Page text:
Marginalising the Koli fisherfolk

The violation of CRZ rules has resulted in the encroachment of land and its scarcity, pushing the indigenous Koli fisherfolk in Mumbai out of fishing activities. A number of public sector industries such as Hindustan Petroleum Limited (HPL), Bharat Petroleum Limited at Mahulgaon in Chembur, Bhabha Atomic Research Centre (BARC) at Trombay, MPT at Sewri, and Jawaharlal Nehru Port Trust at Elephanta Island are located in CRZ areas and their activities have been found to be severely polluting the coast, affecting fishing. Now, most Koliwadas no longer own fishing paraphernalia and the fisherwomen are forced to occupy public spaces to sell fish.

Urbanisation has led to the rapid destruction of mangroves and coastal ecosystems, adversely affecting small-scale fisheries, the principal source of livelihood for traditional fishing communities in Mumbai region. Fishers in localities such as the Thane–Mulund creek and Bhandup village have gradually abandoned fishing and adopted other occupations. Traditional small-scale fishers are also being threatened by large-scale commercial fishing activities that involve big trawlers and purse seiners. Migrant encroachments have occupied most of the space in the area making it difficult to find space for schools, health facilities or decent housing facilities for Koliwadas. Overcrowding and increase in commercial and industrial activities have led to the dumping of wastes and pollutants into the sea, resulting in the decline of fish populations.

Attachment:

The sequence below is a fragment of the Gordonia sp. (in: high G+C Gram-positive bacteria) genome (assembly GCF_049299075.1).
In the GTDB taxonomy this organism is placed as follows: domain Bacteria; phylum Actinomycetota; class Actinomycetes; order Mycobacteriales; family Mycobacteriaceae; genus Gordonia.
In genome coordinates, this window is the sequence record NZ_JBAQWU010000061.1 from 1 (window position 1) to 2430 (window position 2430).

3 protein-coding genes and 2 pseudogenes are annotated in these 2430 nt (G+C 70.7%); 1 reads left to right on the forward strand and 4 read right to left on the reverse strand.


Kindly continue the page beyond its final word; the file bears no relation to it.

A change in perspective needed

The article says the CRZ 2011 seems to be struggling to please the “development” lobby while appeasing the fishing communities as well as environmentalists. However, unless the government implements the rules effectively by prioritising the needs of the fishing community and focusing on the conservation of the environment, the rules won’t yield results. The aims and objectives of the 74th Constitutional Amendment (1992) to decentralise decision-making in urban areas have not been taken seriously while planning and implementing CRZ rules in the coastal areas in Mumbai. The 74th amendment gives urban local bodies more powers and functions to operate independently of higher government agencies. It provides autonomy to the citizen-centric planning process and offers opportunities for citizen participation in local governance at many levels like budgeting, planning, land use and zoning issues.

The article ends by saying that the CRZ-related agencies need to link with decentralised urban local bodies to oversee the ongoing coastal activities and to coordinate with these agencies in ensuring environmental protection. This will go a long way in stopping further deterioration of Mumbai’s sensitive coastal ecological system and further marginalisation of the fishing communities.

A copy of the paper can be downloaded from below: